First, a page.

Last night was the first meeting of the class I am teaching at Hood College this semester, Celts to Vikings. This is a 300-level history course on Europe in the early Middle Ages. I believe the title was dreamed up to draw more students into a fairly standard sort of early medieval survey, but I have decided to take it literally and put my focus very heavily on the "barbarian" peoples of the north, from the Gauls who fought with Caesar to the Vikings who settled Iceland. I have 14 students, ten undergraduates and four graduate students who are technically taking this as an Independent Study and will have to do some extra work.
Some of my friends have asked me to reproduce a sample of my teaching here on this blog, so they can follow along, and I will do so as best I can. I will be posting an html version of my syllabus with lots of links to bensozia.com, I hope tonight. Since the documents we are reading are old and well known, versions of most of them are available online, and I will provide links for anyone who is really curious.
I began the class last night by telling the story of Art Mac Conn, the son of Conn of the Hundred Battles. Conn was the most famous of the ancient Irish kings and figures in many epics and stories. His son Art has his own little epic, which tells of how he lost a chess game with a goddess and was sent on a quest to find and marry a semi-divine woman imprisoned on an island far to the west of Ireland. He succeeds, acquiring both the woman and a druidic staff that between them seem to represent the male and female halves of the sovereignty of Ireland, so he becomes a great king.
Besides being an amusing tale full of things like a bronze fortress surrounded by severed heads mounted on stakes, the story interests me because Art and his father Conn may well have been real people. They are attested in the Irish royal genealogies and mentioned in the annals. But beyond the bare facts of their likely existence, our sources tell us nothing at all about Art that we find believable. Instead, we get this fantastic legend. This is the challenge of learning about the history of the barbarian peoples: their storytellers had little interest in what really happened, but were more concerned to shape their past into myths and epics that fit their notions of how the world ought to be. I will spend much time in this class exploring what we can learn about the ancient Celts and Germans from sources like the Irish legends.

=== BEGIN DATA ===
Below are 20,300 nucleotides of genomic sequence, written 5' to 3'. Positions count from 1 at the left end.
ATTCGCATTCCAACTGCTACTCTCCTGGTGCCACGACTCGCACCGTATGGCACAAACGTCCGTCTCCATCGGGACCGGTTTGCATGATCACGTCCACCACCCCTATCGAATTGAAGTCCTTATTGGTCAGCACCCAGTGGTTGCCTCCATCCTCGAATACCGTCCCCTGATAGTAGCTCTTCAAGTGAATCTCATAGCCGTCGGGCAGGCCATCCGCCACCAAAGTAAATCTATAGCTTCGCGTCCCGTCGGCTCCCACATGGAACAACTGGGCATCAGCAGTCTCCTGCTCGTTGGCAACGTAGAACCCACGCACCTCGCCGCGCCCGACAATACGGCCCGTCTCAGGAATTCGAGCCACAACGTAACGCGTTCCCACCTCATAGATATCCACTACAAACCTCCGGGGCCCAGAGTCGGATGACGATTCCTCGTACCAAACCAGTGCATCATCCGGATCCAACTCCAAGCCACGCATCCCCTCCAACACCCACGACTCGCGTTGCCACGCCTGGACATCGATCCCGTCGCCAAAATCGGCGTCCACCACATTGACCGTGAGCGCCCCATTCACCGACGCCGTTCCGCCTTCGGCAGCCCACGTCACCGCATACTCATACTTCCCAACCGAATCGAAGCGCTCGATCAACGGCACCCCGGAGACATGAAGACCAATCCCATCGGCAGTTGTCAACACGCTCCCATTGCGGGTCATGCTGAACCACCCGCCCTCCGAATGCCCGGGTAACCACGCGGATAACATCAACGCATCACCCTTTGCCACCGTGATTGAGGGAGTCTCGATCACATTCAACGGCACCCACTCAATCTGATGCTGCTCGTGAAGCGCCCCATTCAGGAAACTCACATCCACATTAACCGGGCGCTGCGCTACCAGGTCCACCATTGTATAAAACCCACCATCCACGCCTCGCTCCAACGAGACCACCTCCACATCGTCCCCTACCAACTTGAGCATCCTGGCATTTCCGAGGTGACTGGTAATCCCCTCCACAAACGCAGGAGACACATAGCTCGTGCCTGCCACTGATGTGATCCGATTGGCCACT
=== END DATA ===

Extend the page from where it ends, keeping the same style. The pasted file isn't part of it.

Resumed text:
I went on to explain something of my rationale for this class. In the version of Western Civ they were taught in the eighth grade, civilization arose in Mesopotamia and Egypt and spread to Palestine and Greece and thence to Rome and thence to northern Europe. And many things did spread in just this way: agriculture, writing, Christianity. But that is not the only channel by which people and ideas entered Europe. I went briefly over the spread of the Indo-European languages and the genetic evidence that is bringing back theories of an Indo-European invasion, and then I talked about some artistic themes, stories, and inventions that seem to have spread into Europe from central Asia, or from China and India by way of central Asia: the three rabbits motif, Cinderella, horse riding, the wheelbarrow. Many things spread across Eurasia in ways that left no trace in our written records, and I think this is an important fact about the European past.
It is my personal belief that medieval Europe was not just an extension of classical, Mediterranean civilization, and that part of the reason was that the barbarians brought something of their own way of thinking and acting into the mix. The most obvious difference between the developing civilizations of northern Europe and the classical past is in the status of women. Women had much greater public roles and more legal freedom in the Celtic and Germanic worlds than in any other Iron Age civilization I am aware of, and this legacy continues to be strong even now. If you asked me why the Norwegian Parliament was the first in the world to have a majority of female members, my answer would go back to the Vikings. Beyond that it is harder to point to concrete contributions by the barbarians, but I still think that something of the style of medieval Europe, so different from the Roman style, came from them. The barbarian legacy was strong in medieval literature, and something of that style passed from Arthurian legends and Irish tall tales into modern literature. Their artistic vision nearly disappeared for centuries, but when in the nineteenth century European artists went looking for alternatives to classicism many of them turned to barbarian art for inspiration. And perhaps, although here I wander into the far reaches of speculative psycho-babble, something of the modern European obsession with freedom also traces back to those British, Irish, Saxon and Frankish warriors who would rather have died than submit to anyone.
Update: syllabus here.